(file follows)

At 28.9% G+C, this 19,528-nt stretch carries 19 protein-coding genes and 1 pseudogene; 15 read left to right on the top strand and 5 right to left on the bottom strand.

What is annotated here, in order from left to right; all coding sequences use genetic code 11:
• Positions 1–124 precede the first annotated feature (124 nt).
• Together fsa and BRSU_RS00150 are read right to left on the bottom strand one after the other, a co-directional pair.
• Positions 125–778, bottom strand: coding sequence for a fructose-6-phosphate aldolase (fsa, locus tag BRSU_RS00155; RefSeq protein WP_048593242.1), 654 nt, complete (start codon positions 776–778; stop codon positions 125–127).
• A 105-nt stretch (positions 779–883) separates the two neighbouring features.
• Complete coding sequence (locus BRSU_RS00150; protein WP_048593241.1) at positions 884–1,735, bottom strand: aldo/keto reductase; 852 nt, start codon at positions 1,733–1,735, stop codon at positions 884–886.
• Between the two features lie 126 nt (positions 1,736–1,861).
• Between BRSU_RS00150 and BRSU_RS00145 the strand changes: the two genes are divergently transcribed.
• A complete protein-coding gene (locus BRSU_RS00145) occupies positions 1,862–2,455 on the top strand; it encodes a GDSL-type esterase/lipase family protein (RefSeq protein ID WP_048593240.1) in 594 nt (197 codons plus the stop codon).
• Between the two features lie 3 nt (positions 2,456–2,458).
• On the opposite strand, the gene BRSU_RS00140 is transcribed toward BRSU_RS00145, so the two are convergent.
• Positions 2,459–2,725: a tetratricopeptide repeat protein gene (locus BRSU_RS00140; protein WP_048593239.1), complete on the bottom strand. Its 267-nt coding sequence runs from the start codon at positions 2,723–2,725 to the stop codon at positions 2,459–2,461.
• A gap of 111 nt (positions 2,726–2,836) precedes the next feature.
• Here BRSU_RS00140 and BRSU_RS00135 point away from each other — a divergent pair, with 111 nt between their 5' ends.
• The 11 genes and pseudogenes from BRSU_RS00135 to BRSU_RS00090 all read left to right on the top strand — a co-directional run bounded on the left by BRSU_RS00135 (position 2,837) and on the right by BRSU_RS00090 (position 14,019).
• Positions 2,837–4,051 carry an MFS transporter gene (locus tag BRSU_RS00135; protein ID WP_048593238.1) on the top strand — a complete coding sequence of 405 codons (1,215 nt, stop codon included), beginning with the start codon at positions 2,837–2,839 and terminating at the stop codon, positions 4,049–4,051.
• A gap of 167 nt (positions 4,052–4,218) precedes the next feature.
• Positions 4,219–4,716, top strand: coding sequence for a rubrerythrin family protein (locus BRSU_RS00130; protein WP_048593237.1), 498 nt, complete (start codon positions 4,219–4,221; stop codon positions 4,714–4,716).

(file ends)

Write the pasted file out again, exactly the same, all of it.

At 28.9% G+C, this 19,528-nt stretch carries 19 protein-coding genes and 1 pseudogene; 15 read left to right on the top strand and 5 right to left on the bottom strand.

What is annotated here, in order from left to right; all coding sequences use genetic code 11:
• Positions 1–124 precede the first annotated feature (124 nt).
• Together fsa and BRSU_RS00150 are read right to left on the bottom strand one after the other, a co-directional pair.
• Positions 125–778, bottom strand: coding sequence for a fructose-6-phosphate aldolase (fsa, locus tag BRSU_RS00155; RefSeq protein WP_048593242.1), 654 nt, complete (start codon positions 776–778; stop codon positions 125–127).
• A 105-nt stretch (positions 779–883) separates the two neighbouring features.
• Complete coding sequence (locus BRSU_RS00150; protein WP_048593241.1) at positions 884–1,735, bottom strand: aldo/keto reductase; 852 nt, start codon at positions 1,733–1,735, stop codon at positions 884–886.
• Between the two features lie 126 nt (positions 1,736–1,861).
• Between BRSU_RS00150 and BRSU_RS00145 the strand changes: the two genes are divergently transcribed.
• A complete protein-coding gene (locus BRSU_RS00145) occupies positions 1,862–2,455 on the top strand; it encodes a GDSL-type esterase/lipase family protein (RefSeq protein ID WP_048593240.1) in 594 nt (197 codons plus the stop codon).
• Between the two features lie 3 nt (positions 2,456–2,458).
• On the opposite strand, the gene BRSU_RS00140 is transcribed toward BRSU_RS00145, so the two are convergent.
• Positions 2,459–2,725: a tetratricopeptide repeat protein gene (locus BRSU_RS00140; protein WP_048593239.1), complete on the bottom strand. Its 267-nt coding sequence runs from the start codon at positions 2,723–2,725 to the stop codon at positions 2,459–2,461.
• A gap of 111 nt (positions 2,726–2,836) precedes the next feature.
• Here BRSU_RS00140 and BRSU_RS00135 point away from each other — a divergent pair, with 111 nt between their 5' ends.
• The 11 genes and pseudogenes from BRSU_RS00135 to BRSU_RS00090 all read left to right on the top strand — a co-directional run bounded on the left by BRSU_RS00135 (position 2,837) and on the right by BRSU_RS00090 (position 14,019).
• Positions 2,837–4,051 carry an MFS transporter gene (locus tag BRSU_RS00135; protein ID WP_048593238.1) on the top strand — a complete coding sequence of 405 codons (1,215 nt, stop codon included), beginning with the start codon at positions 2,837–2,839 and terminating at the stop codon, positions 4,049–4,051.
• A gap of 167 nt (positions 4,052–4,218) precedes the next feature.
• Positions 4,219–4,716, top strand: coding sequence for a rubrerythrin family protein (locus BRSU_RS00130; protein WP_048593237.1), 498 nt, complete (start codon positions 4,219–4,221; stop codon positions 4,714–4,716).